From mid summer to late autumn as the colony reduces the production of new workers and only raises a small number of fertile males and females, many workers cease searching for insect prey for the larvae and start to indulge in their fondness for sweet things like nectar and fruit. It is at this time that wasps can become very troublesome to people in country and seaside areas, particularly when eating and drinking in tavernas or having a picnic on a beach. Like Bees, Social Wasps need good supplies of fresh water for the colony and much effort is expended in searching for and carrying water back to the nests, individuals flying several Km for this purpose when necessary. Areas of Chios with narrowly confined water supplies in otherwise very productive habitats for their food sources can show huge concentrations of Bees and Wasps at the localised source of water. This explains why Elinta can probably claim the title of 'Wasp Capital of Chios'. The underlying ground beneath the Elinta water course is formed from a thick layer of water impermiable clay.

All the water falling in a huge limestone catchment area to the north and east of Elinta, several square Km in extent, is channelled by this geological feature to exit into the sea at or below the shore line. This has given rise to the reedbeds immediately behind the beach at Elinta, which provide perfect breeding grounds for Mosquitos and blood sucking Horse Flies such as Tabanus lunatus . The fresh water spring line gives rise to free running water particularly along the centre and eastern sections of the pebble beach from about six feet above sea level, the head of water in the surrounding mountains also causes fresh water to be discharged from the seabed to a significant distance seawards. This section of beach is the best place in Chios for observation by naturalists interested in Bees and both Social and Solitary wasps. A swimmer in the waters just near to this part of the beach can see the peculiar optical distortion created by the mixing of streams of water with different salinity, the growth of specialised stone clinging weeds which require semi-saline conditions are to be seen at their best at this location.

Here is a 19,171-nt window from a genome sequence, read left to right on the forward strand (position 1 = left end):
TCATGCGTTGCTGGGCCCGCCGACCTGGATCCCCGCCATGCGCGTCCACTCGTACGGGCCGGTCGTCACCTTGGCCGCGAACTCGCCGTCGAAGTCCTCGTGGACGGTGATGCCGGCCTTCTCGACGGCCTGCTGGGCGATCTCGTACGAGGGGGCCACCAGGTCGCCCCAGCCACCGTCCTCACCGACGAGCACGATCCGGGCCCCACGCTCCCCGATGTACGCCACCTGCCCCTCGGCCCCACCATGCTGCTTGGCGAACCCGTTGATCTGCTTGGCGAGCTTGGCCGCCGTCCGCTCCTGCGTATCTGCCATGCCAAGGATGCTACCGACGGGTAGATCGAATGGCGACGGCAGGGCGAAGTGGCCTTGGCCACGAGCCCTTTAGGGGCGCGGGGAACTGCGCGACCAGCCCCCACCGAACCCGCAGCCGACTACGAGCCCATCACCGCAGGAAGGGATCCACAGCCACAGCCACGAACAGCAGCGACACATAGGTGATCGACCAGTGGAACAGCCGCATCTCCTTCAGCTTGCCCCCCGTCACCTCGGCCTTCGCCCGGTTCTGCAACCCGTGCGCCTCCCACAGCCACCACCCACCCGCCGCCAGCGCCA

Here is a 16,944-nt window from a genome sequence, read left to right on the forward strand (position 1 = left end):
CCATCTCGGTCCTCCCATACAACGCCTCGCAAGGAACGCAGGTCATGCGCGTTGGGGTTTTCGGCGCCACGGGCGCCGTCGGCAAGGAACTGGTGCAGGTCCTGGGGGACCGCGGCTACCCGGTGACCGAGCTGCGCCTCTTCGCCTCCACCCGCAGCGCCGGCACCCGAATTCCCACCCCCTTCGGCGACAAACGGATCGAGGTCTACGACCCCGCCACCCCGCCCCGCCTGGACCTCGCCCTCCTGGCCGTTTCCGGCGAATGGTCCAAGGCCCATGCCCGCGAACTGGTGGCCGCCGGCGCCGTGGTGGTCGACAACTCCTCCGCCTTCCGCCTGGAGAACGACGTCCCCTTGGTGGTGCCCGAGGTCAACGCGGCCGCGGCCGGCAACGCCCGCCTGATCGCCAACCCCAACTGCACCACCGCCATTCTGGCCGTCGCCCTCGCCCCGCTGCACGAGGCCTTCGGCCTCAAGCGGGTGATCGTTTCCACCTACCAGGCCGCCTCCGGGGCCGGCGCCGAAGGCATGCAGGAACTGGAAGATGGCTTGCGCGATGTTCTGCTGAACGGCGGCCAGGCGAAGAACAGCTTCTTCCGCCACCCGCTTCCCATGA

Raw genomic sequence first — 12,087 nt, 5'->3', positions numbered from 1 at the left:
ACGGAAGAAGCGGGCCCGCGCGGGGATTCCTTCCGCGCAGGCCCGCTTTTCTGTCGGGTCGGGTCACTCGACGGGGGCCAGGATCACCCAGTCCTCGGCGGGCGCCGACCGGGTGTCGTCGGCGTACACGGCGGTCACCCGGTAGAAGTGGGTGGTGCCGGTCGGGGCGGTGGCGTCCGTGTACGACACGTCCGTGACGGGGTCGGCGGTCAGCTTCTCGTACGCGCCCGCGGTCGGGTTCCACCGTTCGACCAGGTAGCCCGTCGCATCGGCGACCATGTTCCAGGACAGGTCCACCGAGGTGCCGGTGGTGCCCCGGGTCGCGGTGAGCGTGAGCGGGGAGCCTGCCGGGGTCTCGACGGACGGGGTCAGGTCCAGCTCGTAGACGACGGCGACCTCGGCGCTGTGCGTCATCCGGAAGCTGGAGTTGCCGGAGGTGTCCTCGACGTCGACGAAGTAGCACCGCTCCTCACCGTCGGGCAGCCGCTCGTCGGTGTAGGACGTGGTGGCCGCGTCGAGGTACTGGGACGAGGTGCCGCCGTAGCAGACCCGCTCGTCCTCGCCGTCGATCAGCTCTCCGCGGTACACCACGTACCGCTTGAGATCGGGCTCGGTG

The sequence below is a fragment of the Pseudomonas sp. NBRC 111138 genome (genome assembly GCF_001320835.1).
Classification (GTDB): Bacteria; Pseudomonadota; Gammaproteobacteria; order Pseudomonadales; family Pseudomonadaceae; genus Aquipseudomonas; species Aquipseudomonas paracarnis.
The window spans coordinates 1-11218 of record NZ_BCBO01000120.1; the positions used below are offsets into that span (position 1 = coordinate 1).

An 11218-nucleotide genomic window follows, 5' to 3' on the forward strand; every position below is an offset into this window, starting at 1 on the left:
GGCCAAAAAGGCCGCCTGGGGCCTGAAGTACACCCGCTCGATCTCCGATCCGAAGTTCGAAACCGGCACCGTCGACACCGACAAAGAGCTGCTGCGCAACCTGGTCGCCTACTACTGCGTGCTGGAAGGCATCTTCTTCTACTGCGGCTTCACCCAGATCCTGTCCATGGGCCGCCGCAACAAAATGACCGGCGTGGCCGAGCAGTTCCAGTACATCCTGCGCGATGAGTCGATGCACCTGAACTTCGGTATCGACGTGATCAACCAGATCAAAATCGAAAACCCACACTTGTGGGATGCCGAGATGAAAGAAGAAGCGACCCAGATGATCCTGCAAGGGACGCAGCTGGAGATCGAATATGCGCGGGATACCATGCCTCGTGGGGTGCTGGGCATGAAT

Whilst observing the Social Wasps in mid to late summer at Elinta I have frequently seen holydaymakers coming onto an apparently attractive but yet deserted beach only to have to quickly abandon it due to unacceptable numbers of wasps. These wasps are even attracted to the heads of swimmers some distance from the shore, presumably because the swimmers hair is soaked in low salinity water. This unnacceptable level of wasp activity presumably explains the lack of housing or commercial interest in providing refreshment facilities at Elinta. Any attempt to spray the wasps with insecticides would be frought with problems due to the high level of collateral damage likely to be inflicted on the commercially valuable Hive Bees, much in evidence in the catchment area involved.

Many different species of Solitary Bees are to be found on Chios sustained by the extensive range of flowering plants found on the island.


© M.J.Taylor 2003. - email: mike.taylor(at) 

Home - Map of Chios - Introduction - Birds on Chios - Wildflowers on Chios - Insects on Chios - Butterflies and Moths - Bees, Wasps and Ants - Flies - Snakeflies, Antlions and Lacewings - Dragonflies - Beetles - Grasshoppers and Crickets - Scorpions and Spiders on Chios - Mammals on Chios - Frogs and Toads on Chios - Lizards and Snakes on Chios - Armadillos, Terrapins and Tortoises on Chios - Marine Fish on Chios - Photographs - Acknowledgements